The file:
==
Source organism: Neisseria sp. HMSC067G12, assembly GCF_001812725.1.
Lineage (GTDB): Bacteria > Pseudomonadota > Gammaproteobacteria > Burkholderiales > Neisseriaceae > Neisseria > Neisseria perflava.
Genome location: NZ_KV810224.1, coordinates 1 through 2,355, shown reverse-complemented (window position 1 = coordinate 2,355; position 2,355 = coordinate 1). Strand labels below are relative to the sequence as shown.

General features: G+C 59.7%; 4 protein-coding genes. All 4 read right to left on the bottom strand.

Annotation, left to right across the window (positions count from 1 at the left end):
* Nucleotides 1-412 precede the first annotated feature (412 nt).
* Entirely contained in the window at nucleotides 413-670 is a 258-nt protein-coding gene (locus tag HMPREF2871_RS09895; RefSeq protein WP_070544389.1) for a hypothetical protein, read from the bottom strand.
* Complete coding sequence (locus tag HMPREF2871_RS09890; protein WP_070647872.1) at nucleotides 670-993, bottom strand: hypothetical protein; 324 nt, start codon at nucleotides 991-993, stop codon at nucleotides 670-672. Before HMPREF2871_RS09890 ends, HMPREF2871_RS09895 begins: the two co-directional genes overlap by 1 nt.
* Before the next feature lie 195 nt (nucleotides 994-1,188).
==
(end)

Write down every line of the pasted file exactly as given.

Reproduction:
Source organism: Neisseria sp. HMSC067G12, assembly GCF_001812725.1.
Lineage (GTDB): Bacteria > Pseudomonadota > Gammaproteobacteria > Burkholderiales > Neisseriaceae > Neisseria > Neisseria perflava.
Genome location: NZ_KV810224.1, coordinates 1 through 2,355, shown reverse-complemented (window position 1 = coordinate 2,355; position 2,355 = coordinate 1). Strand labels below are relative to the sequence as shown.

General features: G+C 59.7%; 4 protein-coding genes. All 4 read right to left on the bottom strand.

Annotation, left to right across the window (positions count from 1 at the left end):
* Nucleotides 1-412 precede the first annotated feature (412 nt).
* Entirely contained in the window at nucleotides 413-670 is a 258-nt protein-coding gene (locus tag HMPREF2871_RS09895; RefSeq protein WP_070544389.1) for a hypothetical protein, read from the bottom strand.
* Complete coding sequence (locus tag HMPREF2871_RS09890; protein WP_070647872.1) at nucleotides 670-993, bottom strand: hypothetical protein; 324 nt, start codon at nucleotides 991-993, stop codon at nucleotides 670-672. Before HMPREF2871_RS09890 ends, HMPREF2871_RS09895 begins: the two co-directional genes overlap by 1 nt.
* Before the next feature lie 195 nt (nucleotides 994-1,188).